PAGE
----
Oscar Wilde's only novel: dark, captivating and intensely Victorian
WITH AN INTRODUCTION BY IRVINE WELSH
Dorian is a good-natured young man until he discovers the power of his own exceptional beauty. As he gradually sinks deep into a frivolous, glamorous world of selfish luxury, he apparently remains physically unchanged by the stresses of his corrupt lifestyle and untouched by age. But up in his attic, hidden behind a curtain, his portrait tells a different story...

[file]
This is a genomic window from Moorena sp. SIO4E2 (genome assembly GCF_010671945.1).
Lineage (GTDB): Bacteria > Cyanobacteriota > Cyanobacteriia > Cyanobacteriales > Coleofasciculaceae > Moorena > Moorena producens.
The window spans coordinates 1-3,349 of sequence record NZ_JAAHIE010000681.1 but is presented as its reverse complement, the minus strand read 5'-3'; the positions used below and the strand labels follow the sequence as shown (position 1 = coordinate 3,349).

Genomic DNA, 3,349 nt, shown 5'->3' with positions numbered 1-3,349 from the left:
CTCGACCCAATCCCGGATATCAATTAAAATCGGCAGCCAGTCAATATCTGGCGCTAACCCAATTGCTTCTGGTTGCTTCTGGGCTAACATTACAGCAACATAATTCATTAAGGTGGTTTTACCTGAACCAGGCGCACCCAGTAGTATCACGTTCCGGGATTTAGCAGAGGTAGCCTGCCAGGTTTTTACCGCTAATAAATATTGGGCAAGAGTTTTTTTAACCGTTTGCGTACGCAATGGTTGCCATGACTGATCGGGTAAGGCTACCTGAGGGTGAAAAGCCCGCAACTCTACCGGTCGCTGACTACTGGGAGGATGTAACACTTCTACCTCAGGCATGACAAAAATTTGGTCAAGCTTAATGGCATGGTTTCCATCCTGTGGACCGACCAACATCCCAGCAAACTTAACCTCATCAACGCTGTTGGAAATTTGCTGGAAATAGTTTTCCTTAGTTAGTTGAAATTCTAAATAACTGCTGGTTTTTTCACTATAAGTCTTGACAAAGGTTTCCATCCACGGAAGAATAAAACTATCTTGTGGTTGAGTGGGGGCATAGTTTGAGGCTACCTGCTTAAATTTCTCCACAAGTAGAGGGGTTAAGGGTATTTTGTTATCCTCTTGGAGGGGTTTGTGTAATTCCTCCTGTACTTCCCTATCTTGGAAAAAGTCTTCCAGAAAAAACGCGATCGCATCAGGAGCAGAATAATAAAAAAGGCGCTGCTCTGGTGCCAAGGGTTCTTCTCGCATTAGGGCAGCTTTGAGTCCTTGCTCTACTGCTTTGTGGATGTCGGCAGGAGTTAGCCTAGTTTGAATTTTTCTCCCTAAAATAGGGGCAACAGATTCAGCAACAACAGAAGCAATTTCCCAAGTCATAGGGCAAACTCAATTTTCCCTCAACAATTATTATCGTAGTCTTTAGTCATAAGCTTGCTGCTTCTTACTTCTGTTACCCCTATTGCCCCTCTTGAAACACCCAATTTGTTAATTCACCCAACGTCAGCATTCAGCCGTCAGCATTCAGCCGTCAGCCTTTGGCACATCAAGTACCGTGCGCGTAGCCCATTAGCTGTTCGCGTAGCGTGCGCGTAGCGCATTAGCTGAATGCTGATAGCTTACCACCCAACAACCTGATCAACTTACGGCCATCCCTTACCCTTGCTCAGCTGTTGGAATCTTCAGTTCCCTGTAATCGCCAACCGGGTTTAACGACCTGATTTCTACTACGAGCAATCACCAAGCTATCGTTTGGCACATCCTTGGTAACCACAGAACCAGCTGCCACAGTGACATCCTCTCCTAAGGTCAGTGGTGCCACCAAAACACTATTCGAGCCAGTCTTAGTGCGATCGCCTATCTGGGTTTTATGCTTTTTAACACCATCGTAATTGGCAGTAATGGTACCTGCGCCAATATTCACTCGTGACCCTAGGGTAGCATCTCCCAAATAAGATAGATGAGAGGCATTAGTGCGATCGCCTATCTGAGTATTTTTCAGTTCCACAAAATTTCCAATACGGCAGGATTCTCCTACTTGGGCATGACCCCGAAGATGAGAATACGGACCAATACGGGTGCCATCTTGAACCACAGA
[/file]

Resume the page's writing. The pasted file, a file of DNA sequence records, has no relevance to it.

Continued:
“[A] remarkable work of imagination...A wonderfully entertaining parable of the aesthetic ideal”
“A heady late-Victorian tale of double-living”
“There's an incurable disease afflicting females - ageing. Men, on the other hand, never pass their amuse-by dates. Sean Connery is still cutting the sex god mustard and, if time flies, then HE has frequent air miles. Yet, you never hear a man described as mutton dressed as ram, now do you? This is a book about a bloke who realises that the night is young, but he is not...”
“In The Picture of Dorian Gray, Oscar Wilde set the gold standard for chroniclers of decadence”
“Very decadent and Victorian”